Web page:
Friday, July 25, 2008

Day 66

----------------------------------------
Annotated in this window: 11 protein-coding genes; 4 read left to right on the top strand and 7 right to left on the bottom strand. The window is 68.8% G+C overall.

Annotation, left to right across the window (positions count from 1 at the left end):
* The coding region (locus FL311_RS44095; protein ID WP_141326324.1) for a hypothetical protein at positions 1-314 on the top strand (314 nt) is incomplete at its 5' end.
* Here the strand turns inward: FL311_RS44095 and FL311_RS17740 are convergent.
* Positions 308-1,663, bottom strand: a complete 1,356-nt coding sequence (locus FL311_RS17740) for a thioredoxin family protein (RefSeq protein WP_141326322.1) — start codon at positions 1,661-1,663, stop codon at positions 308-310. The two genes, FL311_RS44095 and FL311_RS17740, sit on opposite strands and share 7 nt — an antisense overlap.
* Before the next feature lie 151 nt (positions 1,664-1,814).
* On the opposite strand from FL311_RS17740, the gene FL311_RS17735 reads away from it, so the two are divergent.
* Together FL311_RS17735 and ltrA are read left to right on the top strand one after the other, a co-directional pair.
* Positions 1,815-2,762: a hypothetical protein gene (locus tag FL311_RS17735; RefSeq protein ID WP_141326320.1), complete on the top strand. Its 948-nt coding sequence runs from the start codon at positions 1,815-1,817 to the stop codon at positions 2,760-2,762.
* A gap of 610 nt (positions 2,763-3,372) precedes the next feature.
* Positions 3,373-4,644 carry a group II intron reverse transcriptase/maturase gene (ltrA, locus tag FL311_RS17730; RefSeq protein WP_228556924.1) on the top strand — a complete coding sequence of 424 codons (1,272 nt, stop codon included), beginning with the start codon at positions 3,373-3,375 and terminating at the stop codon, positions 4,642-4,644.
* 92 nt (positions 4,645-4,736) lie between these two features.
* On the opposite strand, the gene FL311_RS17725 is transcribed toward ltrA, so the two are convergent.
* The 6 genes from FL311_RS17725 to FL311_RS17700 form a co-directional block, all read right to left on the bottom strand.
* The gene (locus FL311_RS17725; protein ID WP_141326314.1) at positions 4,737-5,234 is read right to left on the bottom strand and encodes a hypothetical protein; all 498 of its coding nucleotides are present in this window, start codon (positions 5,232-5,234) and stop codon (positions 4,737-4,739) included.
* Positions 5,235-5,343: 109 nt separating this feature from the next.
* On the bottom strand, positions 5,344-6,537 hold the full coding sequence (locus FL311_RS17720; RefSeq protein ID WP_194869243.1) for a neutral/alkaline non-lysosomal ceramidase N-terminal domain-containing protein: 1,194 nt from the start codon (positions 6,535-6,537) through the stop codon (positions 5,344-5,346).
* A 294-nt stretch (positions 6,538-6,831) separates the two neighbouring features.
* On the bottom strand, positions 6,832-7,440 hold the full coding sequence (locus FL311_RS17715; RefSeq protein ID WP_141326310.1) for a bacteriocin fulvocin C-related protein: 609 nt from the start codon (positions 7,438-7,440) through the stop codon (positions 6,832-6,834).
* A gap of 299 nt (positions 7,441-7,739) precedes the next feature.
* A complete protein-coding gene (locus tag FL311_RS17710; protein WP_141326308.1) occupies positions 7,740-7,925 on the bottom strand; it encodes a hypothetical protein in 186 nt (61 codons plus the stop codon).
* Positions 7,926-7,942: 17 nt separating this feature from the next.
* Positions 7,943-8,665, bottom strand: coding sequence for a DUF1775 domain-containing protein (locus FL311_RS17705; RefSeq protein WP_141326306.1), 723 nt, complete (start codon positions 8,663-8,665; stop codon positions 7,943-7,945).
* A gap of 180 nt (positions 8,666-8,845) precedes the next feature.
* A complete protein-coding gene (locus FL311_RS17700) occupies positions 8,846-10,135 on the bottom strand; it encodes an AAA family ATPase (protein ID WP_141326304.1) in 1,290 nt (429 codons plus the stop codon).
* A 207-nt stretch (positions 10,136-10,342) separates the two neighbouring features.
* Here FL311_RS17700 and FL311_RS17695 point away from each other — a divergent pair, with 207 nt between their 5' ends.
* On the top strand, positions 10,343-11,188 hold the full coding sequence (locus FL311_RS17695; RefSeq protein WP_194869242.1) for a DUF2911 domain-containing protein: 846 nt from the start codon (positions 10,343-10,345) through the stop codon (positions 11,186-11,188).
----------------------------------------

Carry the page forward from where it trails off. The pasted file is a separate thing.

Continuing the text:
Ok so I just spent some of the best days of my trip in SA. My brother and I took a very small prop. airplane to Rurrenabaque or as it is poorly pronounced ¨rubberducky¨ Bolivia. We landed safely on a small patch of dirt known as the Rurrenabaque airport. Shortly after we booked a 3day trip to the pampas region of the Bolivian Amazon. After a 3 hour jeep ride (which we ran out of gas twice) we arrived at the entrance of the park and boarded a long narrow boat with a sweet 15hpr. engine and began our ride upstream. The river was only about 20ft. to 50ft. across and at its deepest point maybe 15ft. Not quite a river but a good stream. The best part about this stream was that there was literally an alligator or five every 10ft. along the bank and I AM NOT EXAGGERATING. Amongst the gators and caimen there were all sorts of birds and huge capybaras. Herons, giant storks, cranes, cormorants, everything. We arrived to our little shanty, complete with individual mosquito nets. In the morning we awoke quite early and took the boat downstream a ways to watch a most beautiful sunrise. Once we returned we ate one of the best breakfasts of the trip. Afterwards we hiked for 5 hours through the thickest tallest grass, nastiest bogs, thickest mud, and the most humid air. Don´t worry though there was good reason. We were snake hunting. After about and hour and a half we reached a small dry area of trees. We walked around for a few minutes and then our guide noticed something. He told us not to move and be very quiet. We did and what he found was a cobra. Yes a cobra. Though Brock and I didn´t actually see it we did try to get it out of its hole in a tree for about half an hour. No luck. So we marched on. As we trodged on we saw many black eagles, pampas condors, and giant storks. After about another hour our guide beckoned us to where he was. In the middle of a shallow muddy pond he found an anaconda. The three of us started circling the area in which it was spotted. Finally he stuck his stick in the water and revealed the snake. As soon as I saw snake I dove down and grabbed the beasts head. After wrestling for nearly a minute I had tamed the beast. A good sized snake it was too. It was about 7 or 8 ft and weighed nearly 50lbs. The guide helped throw the snake over my shoulders for a picture and then he took over. After a few more minutes we released the hog back to his home and marched on. Much like a garter snake anacondas release their waste as a defense mechanism and needless to say like a garter snake it is absolutely foul. One of the worst stenches I have ever encountered. When we retuned we had another amazing meal and watched the sunset from a small jungle bar on stilts. After the sunset we returned to camp and I began frog hunting. This was as easy as shooting fish in a cup. Frogs are about as abundant as gators. Almost as abundant. I caught and photographed many different species of frogs and I think I may have discovered a new one or two. The following day went to watch pink river dolphins and catch pirahnas. The pirahnas were small and very hard to catch but their giant jaws and teeth made it worthwhile. Soon after we returned to pack up and head home. On the way back from fishing within about 5 or 6 minutes we counted over 67 gators/caimen and that was only the ones we could see. We made it back to Rurrenabaque without incedent and are now awaiting trasport back to La Paz. Hope everyone back home is enjoying summer as much as me. Later.